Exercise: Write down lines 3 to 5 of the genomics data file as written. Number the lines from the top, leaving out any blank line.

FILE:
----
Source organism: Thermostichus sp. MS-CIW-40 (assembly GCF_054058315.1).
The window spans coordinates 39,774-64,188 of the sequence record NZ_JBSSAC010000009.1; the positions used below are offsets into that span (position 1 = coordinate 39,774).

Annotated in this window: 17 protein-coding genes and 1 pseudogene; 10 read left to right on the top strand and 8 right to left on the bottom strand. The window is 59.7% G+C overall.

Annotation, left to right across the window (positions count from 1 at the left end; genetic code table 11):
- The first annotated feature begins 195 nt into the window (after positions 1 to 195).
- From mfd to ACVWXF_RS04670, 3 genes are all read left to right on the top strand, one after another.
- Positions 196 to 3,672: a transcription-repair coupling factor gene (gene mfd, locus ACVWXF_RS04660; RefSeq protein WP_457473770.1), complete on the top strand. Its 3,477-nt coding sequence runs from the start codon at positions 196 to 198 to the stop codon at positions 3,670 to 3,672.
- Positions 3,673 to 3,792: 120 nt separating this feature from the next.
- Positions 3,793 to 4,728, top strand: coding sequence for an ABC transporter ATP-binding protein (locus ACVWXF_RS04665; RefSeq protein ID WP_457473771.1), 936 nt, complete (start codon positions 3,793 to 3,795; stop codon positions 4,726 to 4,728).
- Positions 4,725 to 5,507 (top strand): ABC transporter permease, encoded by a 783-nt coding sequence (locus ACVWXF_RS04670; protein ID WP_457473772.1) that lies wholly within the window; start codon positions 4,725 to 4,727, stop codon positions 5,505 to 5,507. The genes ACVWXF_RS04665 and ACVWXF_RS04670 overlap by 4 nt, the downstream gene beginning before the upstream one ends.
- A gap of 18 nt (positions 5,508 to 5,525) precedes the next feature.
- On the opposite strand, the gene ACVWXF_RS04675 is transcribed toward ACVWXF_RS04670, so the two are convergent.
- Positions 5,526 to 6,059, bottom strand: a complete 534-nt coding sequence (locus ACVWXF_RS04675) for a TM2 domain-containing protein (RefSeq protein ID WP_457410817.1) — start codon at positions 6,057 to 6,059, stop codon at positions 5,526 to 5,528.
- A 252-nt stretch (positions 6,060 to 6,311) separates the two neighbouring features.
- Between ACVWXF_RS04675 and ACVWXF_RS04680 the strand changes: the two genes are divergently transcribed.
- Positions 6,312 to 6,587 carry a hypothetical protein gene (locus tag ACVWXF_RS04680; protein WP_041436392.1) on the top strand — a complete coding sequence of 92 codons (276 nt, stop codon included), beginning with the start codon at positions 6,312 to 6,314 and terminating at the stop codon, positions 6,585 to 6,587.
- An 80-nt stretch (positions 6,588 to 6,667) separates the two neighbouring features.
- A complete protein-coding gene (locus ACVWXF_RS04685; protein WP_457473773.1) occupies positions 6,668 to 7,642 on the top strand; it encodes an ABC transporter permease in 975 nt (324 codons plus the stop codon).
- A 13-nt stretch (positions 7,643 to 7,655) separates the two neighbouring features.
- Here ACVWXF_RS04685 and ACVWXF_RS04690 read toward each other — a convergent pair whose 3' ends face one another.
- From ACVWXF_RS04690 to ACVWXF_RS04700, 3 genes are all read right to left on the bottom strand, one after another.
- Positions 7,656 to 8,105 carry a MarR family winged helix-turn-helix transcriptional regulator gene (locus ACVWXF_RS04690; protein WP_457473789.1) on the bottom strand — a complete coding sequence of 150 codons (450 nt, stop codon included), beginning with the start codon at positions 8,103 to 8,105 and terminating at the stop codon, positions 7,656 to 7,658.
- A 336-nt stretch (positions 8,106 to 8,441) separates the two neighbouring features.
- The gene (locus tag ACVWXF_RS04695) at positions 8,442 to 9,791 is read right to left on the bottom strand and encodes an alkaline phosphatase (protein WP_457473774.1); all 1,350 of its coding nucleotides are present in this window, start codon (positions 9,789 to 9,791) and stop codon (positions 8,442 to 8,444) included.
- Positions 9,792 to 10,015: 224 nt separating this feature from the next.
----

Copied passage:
Annotated in this window: 17 protein-coding genes and 1 pseudogene; 10 read left to right on the top strand and 8 right to left on the bottom strand. The window is 59.7% G+C overall.

Annotation, left to right across the window (positions count from 1 at the left end; genetic code table 11):
- The first annotated feature begins 195 nt into the window (after positions 1 to 195).